People with arthritis are nearly 50% more likely to develop COPD

People living with arthritis are at greater risk of a deadly lung disease, it has been warned.

The 400,000 people with rheumatoid arthritis in Britain, and 50 million in the US, are almost 50 per cent more likely to end up with chronic obstructive pulmonary disease (COPD), according to the results of a new study.

Rheumatoid arthritis is a long-term illness in which the immune system causes the body to attack itself, causing painful, swollen and stiff joints.

But the extra problems come from the inflammation it causes in those joints.

The authors of the study, published in the journal Arthritis Care & Research, say people with arthritis should be vigilant in looking for the first signs of COPD, which is the second most common lung disease after asthma in Britain.

The researchers followed 24,625 patients with rheumatoid arthritis and 25,396 people who were free of the condition to record how many were hospitalised with COPD.

While it was once thought COPD was caused by inflammation in the lungs specifically, experts now think inflammation elsewhere in the body could also be a trigger.

Dr Lacaille added: ‘Our results emphasize the need to control inflammation, and in fact to aim for complete eradication of inflammation through effective treatment of rheumatoid arthritis.’

Read more: http://www.dailymail.co.uk/health/article-5001156/Arthritis-raises-risk-deadly-lung-disease.html#ixzz4wGnGRubq

Advertisements

50 years ago, a spacecraft discovered oxygen in moon rocks

Space scientists have been intrigued for years with the possibility of finding usable oxygen on the moon — not in the lunar atmosphere, since there essentially is none, but in the rocks. As long ago as 1962 … [NASA researchers] predicted vast lunar processing plants turning out 4,000 pounds of liquid oxygen per month, both for breathing and as an oxidizer for rocket fuel…. Now the Surveyor 5 spacecraft … reveals it is standing directly over just the kind of rock that would do the job. — Science News, October 14, 1967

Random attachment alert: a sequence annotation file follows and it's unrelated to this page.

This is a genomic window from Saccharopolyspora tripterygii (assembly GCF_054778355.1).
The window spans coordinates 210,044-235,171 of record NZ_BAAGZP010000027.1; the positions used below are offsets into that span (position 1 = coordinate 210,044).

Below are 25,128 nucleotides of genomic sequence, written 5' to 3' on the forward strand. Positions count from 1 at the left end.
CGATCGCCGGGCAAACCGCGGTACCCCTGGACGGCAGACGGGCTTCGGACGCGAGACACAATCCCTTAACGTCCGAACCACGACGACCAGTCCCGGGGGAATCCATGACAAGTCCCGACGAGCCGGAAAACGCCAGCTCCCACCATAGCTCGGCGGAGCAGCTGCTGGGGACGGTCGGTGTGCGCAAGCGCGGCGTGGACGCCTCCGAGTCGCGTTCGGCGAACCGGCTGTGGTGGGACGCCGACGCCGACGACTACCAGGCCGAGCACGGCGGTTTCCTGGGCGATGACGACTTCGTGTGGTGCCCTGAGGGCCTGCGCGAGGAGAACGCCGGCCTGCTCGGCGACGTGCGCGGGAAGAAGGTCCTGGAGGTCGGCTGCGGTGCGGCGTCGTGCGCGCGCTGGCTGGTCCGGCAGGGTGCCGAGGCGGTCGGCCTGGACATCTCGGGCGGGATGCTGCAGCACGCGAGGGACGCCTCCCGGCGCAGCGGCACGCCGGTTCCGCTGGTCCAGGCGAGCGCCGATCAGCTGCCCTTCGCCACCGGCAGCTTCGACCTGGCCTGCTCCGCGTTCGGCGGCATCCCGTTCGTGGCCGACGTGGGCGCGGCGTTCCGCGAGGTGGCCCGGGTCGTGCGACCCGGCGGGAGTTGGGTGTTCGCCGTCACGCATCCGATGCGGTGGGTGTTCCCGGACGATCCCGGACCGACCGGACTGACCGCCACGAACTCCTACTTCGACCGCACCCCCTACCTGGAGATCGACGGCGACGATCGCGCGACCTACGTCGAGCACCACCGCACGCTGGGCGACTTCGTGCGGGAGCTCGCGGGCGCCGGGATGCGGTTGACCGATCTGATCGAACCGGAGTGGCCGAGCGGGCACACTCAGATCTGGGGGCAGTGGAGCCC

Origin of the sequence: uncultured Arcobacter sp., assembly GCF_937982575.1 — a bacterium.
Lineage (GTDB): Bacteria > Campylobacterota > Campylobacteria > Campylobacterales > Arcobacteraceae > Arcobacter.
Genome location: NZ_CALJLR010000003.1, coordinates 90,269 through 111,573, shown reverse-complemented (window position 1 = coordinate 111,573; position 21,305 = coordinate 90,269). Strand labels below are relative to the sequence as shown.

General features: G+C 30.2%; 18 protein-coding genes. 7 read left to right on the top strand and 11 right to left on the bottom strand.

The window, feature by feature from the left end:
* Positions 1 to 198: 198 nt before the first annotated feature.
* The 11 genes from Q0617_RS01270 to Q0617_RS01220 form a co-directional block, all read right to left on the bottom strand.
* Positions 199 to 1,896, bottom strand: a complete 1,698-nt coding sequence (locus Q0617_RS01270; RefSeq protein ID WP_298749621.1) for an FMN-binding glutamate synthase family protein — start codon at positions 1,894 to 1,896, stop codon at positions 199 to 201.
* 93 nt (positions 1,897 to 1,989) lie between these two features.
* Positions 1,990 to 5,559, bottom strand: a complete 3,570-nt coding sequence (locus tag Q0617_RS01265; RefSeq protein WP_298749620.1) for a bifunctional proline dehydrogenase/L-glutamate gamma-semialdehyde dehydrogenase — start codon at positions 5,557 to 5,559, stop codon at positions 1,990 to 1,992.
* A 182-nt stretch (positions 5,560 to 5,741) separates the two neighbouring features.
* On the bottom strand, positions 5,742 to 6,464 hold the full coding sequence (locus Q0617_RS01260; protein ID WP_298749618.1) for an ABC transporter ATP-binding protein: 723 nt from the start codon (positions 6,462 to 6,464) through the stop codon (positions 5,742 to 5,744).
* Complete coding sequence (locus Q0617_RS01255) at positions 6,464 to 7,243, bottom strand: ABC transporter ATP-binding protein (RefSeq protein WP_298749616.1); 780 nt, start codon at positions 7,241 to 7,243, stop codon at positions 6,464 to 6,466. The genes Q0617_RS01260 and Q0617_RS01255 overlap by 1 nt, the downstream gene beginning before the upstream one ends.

Update

The moon is not yet dotted with lunar oxygen factories, but scientists are still devising ways to pull oxygen from moon rocks. One technique, proposed by NASA scientists in 2010, isolates oxygen by heating lunar rocks to over 1650° Celsius and exposing them to methane. Chemical reactions would produce carbon monoxide and hydrogen, which then react to create water. Passing an electric current through the water would separate oxygen from hydrogen, allowing the desired gas to be captured.

Excerpt from the October 14, 1967 issue of Science News

THE BEST supplements to boost your diet during dark winter months include vitamin D, which has now been found to protect against severe asthma attacks.

The best supplements to take during cold winter months include vitamin D due to the lack of sunshine.

However, a new study has found that topping up on the essential vitamin could also protect against severe asthma attacks too.

Asthma attacks can be more prevalent during winter because cold air in the airways can cause them to go into spasm, according to Asthma UK.

Researchers at Queen Mary University of London discovered that people who took oral vitamin D supplements in addition to standard asthma medication could halve their risk of an asthma attack that required hospital attendance.

“On average, three people in the UK die from asthma attacks every day.

While getting vitamin D from sun exposure is the most efficient way to absorb it, people can struggle to get enough during the winter months and there is also the risk of skin cancer.

 

Reference: http://www.express.co.uk/life-style/health/861375/best-supplements-vitamin-d-diet-asthma-attack-winter

Memory Foam mattress and the warnings

The video below explains what chemicals are offgassing from memory foam mattresses, and reports of health effects from sleeping on new memory foam mattresses.

Unlike natural latex rubber, memory foam is a synthetic creation.

“We anticipate conducting mass spec analysis of the chemicals being emitted by memory foam mattresses and will bring you that news once we have the research completed. In the mean time, you may wish to avoid memory foam mattresses and choose natural latex instead (as long as you’re not allergic to latex, of course). ”

Latex mattresses are a fantastic choice and last far longer than spring mattresses, with near-zero “sagging” or loss of resiliency. They’re also made from a renewable, plant-based source: Tree sap. (That’s where latex comes from.)

 

 

 

refernece: https://www.naturalnews.com/2017-07-24-memory-foam-mattress-warning-chemical-offgassing-affecting-customers.html